An acid-base reaction, also known as a neutralization reaction, is a proton transfer reaction between an acid (a proton donor) and a base (a proton acceptor). In general, acid-base reactions are typically exothermic and they produce salt and water.
In a majority of cases, the acid and base regents will dissociate to form ions which take part in the reaction mechanism and those which form the salt. For instance, in the aqueous reaction between hydrochloric acid and sodium hydroxide:
- HCl H+ + Cl-
- NaOH Na+ + OH-
Some of these ions will then partake in the proton transfer reaction, such that:
- H+ + OH- H2O
The remaining ions will form a salt, such that:
- Na+ + Cl- NaCl(aq)
Thus the overall reaction is:
- HCl(aq) + NaOH(aq) H2O(l) + NaCl(aq)
In this case the salt will remain in aqueous (dissolved) form, however if it was insoluble it would precipitate out of the water.
Not all neutralisation reactions involve the reactants dissociating. For example, ammonia (NH3) is a base which will accept a proton to form ammonium, and hence will undergo an acid-base reaction in its pure form, for example:
- NH3(aq) + H+(aq) NH4+(aq)
Acidity of the Salt
The salt which forms may have a pH of its own due due to its components being conjugate acids and conjugate bases. The conjugate acid of a strong base and the conjugate base of a strong acid are weak, and hence will not dissociate. However, the conjugates of weak acids/bases are strong bases/acids, and hence will undergo a hydrolysis reaction with water to form and acid/base. The general rule is:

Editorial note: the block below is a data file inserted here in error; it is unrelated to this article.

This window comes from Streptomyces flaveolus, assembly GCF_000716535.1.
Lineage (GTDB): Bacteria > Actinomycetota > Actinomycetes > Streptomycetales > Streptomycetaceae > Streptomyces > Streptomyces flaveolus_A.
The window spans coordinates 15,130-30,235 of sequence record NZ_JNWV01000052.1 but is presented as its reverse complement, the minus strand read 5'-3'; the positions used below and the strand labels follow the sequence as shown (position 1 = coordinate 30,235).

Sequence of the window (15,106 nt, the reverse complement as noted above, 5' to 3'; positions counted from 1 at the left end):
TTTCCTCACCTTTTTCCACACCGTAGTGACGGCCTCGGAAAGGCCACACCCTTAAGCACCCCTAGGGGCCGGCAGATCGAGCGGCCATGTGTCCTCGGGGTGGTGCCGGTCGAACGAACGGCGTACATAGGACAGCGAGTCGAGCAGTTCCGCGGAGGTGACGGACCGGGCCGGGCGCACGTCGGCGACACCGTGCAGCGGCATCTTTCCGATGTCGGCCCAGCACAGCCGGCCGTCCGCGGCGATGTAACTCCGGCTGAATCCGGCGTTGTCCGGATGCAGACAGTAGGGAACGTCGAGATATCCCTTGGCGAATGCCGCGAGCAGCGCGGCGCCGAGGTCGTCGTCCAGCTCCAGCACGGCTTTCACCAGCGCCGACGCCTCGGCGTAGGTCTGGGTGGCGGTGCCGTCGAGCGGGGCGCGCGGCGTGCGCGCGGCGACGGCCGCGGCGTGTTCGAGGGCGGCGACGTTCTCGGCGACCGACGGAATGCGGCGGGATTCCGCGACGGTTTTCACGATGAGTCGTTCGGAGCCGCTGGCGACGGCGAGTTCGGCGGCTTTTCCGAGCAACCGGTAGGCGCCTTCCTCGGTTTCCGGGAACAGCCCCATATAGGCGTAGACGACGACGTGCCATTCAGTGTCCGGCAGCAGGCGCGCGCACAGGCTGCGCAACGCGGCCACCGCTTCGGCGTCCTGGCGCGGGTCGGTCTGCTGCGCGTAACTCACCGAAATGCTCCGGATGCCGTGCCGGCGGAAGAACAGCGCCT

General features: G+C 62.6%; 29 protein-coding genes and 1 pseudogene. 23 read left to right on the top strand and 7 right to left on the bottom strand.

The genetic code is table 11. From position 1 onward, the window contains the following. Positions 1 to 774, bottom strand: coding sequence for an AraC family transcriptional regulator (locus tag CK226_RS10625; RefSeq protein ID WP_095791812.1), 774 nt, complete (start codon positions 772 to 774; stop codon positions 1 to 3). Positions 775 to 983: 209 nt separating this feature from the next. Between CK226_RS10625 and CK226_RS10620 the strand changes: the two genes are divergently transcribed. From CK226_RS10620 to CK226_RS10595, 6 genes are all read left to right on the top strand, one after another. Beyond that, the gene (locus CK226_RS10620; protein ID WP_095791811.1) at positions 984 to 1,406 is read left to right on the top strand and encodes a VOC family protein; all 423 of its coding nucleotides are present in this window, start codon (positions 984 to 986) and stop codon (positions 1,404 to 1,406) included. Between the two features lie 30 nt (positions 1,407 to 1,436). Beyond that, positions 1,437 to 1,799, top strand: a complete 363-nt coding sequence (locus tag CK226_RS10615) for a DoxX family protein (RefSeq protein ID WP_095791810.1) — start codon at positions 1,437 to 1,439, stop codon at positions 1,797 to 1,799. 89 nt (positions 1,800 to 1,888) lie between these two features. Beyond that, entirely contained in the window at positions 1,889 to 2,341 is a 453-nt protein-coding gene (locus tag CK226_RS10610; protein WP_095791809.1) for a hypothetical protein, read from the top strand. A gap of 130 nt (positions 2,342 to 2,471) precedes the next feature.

- A strong acid and a strong base will form a neutral salt
- A strong acid and a weak base will form an acidic salt (will react with water to form an acid)
- A strong base and a weak acid will form a basic salt (will react with water to form a base)
For instance, a strong acid and weak base reaction may proceed as such:
- 2HCl + Fe(OH)2 2H2O + FeCl2
The iron component of the iron chloride may then undergo a hydrolysis reaction with water, such that:
- Fe2+ + H2O Fe(OH)2 + H+
Since the iron hydroxide is a weak base, it will not dissociate to any great extent and hence will not raise the pH of the water greatly. However, this hydrolysis reaction causes an excess of hydrogen ions, which result in the pH of the water being lowered, hence causing it to be acidic. As the chloride ion is a weak base it will not react with water, producing an acidic salt.
The same process applies for basic salts, however the products will contain an excess of OH- and a weak acid, causing the water to become basic.
There are several uses of acid-base neutralisation reactions.
- Titration: a volumetric analysis of acids and bases to determine an unknown concentration. As the acids/bases neutralise they will cause an ongoing change in pH of the solution producing a characteristic titration curve. This can be used to determine when equal moles of acid and base were added to the reaction vessel, which can in turn be used to determine the unknown concentration.
- Chemical spills: strong acids and bases can be harmful to the environment and should be neutralised as soon as possible. The most commonly used neutralising agent is sodium bicarbonate (NaHCO3) as it is amphiprotic (it can act as either an acid or a base).